Thursday, January 19, 2012

Change lightbulbs to CFLs (Change 135)

According to the ENERGY STAR (a joint program of the U.S. Environmental Protection Agency and the U.S. Department of Energy)  "If every American home replaced just one light bulb with a light bulb that's earned the ENERGY STAR, we would save enough energy to light 3 million homes for a year, save about $600 million in annual energy costs, and prevent 9 billion pounds of greenhouse gas emissions per year, equivalent to those from about 800,000 cars."

I admit, that is a lot of energy to be saved.  The savings comes from replacing one incandescent bulb with one CFL bulb (compact fluorescent light bulb). It works about to be about 75% less energy than a regular incandescent bulb.

I had questions, though, about the other environmental implications of CFLs.  My main concern was the mercury content in the bulbs.  As long as you don't break a light bulb, you should be OK.  Break it though, and you'd better hope to have a window available to open ASAP.  You do NOT want to breathe that stuff in!  It also means that CFLs are considered hazardous waste, and cannot be disposed of in your regular garbage, but taken to a special waste depot for disposal.  How many people actually clean up broken bulbs properly and dispose of used bulbs properly?  The potential long-term health concerns worry me a little.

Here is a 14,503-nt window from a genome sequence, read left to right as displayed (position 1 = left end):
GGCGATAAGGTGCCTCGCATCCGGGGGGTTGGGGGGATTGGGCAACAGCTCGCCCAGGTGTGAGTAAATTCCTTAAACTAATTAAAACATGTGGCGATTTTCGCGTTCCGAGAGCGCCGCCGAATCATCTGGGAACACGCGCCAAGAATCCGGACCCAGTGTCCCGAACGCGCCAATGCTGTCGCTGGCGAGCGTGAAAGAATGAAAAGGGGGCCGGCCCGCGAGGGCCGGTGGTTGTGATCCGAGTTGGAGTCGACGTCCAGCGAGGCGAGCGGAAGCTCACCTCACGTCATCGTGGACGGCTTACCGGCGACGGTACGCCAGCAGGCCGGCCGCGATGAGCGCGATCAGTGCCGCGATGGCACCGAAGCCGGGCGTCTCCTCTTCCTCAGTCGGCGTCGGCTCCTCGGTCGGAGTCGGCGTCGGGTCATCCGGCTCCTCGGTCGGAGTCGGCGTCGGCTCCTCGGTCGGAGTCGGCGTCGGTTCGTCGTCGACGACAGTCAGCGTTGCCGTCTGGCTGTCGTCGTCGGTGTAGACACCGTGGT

Great debate rages, and no one has a real answer.  Your opinion on CFLs mainly depends on which side of the fence you sit on - more concern for the environment or more concern for the perceived impacts on your health and/or wallet.  Natural Resources Canada has a great FAQ on CFLs, for those needing help deciding where to sit (

I've done my research, and I sit on the side of the environment.  To me, the potential benefits far outweigh the small risk incurred.  The Government of Canada feels the same (  By 2014, most lights will use CFL bulbs.

We've decided to start earlier.  Every time we need to replace a bulb, we will be replacing it with a CFL, rather than an incandescent one.  This will be easier on our pocketbook, and won't result in the premature tossing of perfectly good light bulbs into the garbage.

It will also make our environment a little brighter, and the air a little easier to breathe.

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